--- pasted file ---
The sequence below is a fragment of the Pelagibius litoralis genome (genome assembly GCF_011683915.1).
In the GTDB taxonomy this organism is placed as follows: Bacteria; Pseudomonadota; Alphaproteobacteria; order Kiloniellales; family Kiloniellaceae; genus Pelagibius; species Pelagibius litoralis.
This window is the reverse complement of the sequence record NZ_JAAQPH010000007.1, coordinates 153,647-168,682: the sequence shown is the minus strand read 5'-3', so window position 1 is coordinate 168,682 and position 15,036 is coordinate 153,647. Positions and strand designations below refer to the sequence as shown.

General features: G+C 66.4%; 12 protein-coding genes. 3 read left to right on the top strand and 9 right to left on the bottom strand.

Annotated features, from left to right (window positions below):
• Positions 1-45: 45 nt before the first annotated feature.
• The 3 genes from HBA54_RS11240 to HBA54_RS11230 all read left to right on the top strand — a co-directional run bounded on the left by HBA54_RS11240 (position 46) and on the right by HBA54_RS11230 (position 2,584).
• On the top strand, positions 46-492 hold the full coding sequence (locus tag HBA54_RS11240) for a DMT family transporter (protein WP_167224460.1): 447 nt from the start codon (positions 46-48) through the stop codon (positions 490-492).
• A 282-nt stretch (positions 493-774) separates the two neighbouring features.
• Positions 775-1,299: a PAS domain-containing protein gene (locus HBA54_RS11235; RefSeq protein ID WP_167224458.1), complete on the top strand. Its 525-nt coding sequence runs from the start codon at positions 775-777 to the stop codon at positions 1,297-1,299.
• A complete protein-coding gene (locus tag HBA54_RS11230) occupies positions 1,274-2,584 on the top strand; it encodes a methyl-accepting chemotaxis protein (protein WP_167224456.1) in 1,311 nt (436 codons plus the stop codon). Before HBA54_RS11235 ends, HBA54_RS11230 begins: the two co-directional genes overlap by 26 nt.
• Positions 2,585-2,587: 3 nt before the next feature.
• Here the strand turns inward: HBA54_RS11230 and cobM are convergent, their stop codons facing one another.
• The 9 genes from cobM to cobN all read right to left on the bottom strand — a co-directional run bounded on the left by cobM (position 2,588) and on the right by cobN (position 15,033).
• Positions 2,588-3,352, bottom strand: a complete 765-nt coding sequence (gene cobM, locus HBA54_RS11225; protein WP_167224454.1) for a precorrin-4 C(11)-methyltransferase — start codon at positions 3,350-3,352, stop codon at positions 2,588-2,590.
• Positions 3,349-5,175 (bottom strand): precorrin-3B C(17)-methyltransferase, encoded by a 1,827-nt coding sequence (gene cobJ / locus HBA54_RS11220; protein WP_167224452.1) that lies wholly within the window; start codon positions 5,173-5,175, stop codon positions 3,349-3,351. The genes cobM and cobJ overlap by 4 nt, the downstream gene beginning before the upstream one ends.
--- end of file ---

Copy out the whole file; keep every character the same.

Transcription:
The sequence below is a fragment of the Pelagibius litoralis genome (genome assembly GCF_011683915.1).
In the GTDB taxonomy this organism is placed as follows: Bacteria; Pseudomonadota; Alphaproteobacteria; order Kiloniellales; family Kiloniellaceae; genus Pelagibius; species Pelagibius litoralis.
This window is the reverse complement of the sequence record NZ_JAAQPH010000007.1, coordinates 153,647-168,682: the sequence shown is the minus strand read 5'-3', so window position 1 is coordinate 168,682 and position 15,036 is coordinate 153,647. Positions and strand designations below refer to the sequence as shown.

General features: G+C 66.4%; 12 protein-coding genes. 3 read left to right on the top strand and 9 right to left on the bottom strand.

Annotated features, from left to right (window positions below):
• Positions 1-45: 45 nt before the first annotated feature.
• The 3 genes from HBA54_RS11240 to HBA54_RS11230 all read left to right on the top strand — a co-directional run bounded on the left by HBA54_RS11240 (position 46) and on the right by HBA54_RS11230 (position 2,584).
• On the top strand, positions 46-492 hold the full coding sequence (locus tag HBA54_RS11240) for a DMT family transporter (protein WP_167224460.1): 447 nt from the start codon (positions 46-48) through the stop codon (positions 490-492).
• A 282-nt stretch (positions 493-774) separates the two neighbouring features.
• Positions 775-1,299: a PAS domain-containing protein gene (locus HBA54_RS11235; RefSeq protein ID WP_167224458.1), complete on the top strand. Its 525-nt coding sequence runs from the start codon at positions 775-777 to the stop codon at positions 1,297-1,299.
• A complete protein-coding gene (locus tag HBA54_RS11230) occupies positions 1,274-2,584 on the top strand; it encodes a methyl-accepting chemotaxis protein (protein WP_167224456.1) in 1,311 nt (436 codons plus the stop codon). Before HBA54_RS11235 ends, HBA54_RS11230 begins: the two co-directional genes overlap by 26 nt.
• Positions 2,585-2,587: 3 nt before the next feature.
• Here the strand turns inward: HBA54_RS11230 and cobM are convergent, their stop codons facing one another.
• The 9 genes from cobM to cobN all read right to left on the bottom strand — a co-directional run bounded on the left by cobM (position 2,588) and on the right by cobN (position 15,033).
• Positions 2,588-3,352, bottom strand: a complete 765-nt coding sequence (gene cobM, locus HBA54_RS11225; protein WP_167224454.1) for a precorrin-4 C(11)-methyltransferase — start codon at positions 3,350-3,352, stop codon at positions 2,588-2,590.
• Positions 3,349-5,175 (bottom strand): precorrin-3B C(17)-methyltransferase, encoded by a 1,827-nt coding sequence (gene cobJ / locus HBA54_RS11220; protein WP_167224452.1) that lies wholly within the window; start codon positions 5,173-5,175, stop codon positions 3,349-3,351. The genes cobM and cobJ overlap by 4 nt, the downstream gene beginning before the upstream one ends.